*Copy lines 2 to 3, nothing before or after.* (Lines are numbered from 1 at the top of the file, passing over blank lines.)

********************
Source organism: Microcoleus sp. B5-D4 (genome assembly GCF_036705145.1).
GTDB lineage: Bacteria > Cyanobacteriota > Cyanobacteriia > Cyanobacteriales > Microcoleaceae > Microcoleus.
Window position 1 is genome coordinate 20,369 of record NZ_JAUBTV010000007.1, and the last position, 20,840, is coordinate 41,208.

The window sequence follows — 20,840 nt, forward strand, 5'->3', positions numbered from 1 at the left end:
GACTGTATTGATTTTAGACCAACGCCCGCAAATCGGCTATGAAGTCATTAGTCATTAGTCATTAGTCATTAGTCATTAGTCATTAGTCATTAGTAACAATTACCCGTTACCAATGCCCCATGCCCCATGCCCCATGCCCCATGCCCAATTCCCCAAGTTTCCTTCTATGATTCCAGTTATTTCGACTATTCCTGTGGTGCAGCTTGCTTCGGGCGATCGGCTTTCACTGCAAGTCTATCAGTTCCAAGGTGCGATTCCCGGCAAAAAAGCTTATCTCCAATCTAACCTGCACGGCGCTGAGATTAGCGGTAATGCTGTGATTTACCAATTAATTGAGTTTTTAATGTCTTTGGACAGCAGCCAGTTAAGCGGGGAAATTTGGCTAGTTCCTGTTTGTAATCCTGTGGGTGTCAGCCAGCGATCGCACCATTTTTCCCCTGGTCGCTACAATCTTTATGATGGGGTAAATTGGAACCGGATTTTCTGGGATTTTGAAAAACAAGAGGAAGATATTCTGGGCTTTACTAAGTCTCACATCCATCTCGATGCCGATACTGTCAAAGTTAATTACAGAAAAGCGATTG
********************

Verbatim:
GTDB lineage: Bacteria > Cyanobacteriota > Cyanobacteriia > Cyanobacteriales > Microcoleaceae > Microcoleus.
Window position 1 is genome coordinate 20,369 of record NZ_JAUBTV010000007.1, and the last position, 20,840, is coordinate 41,208.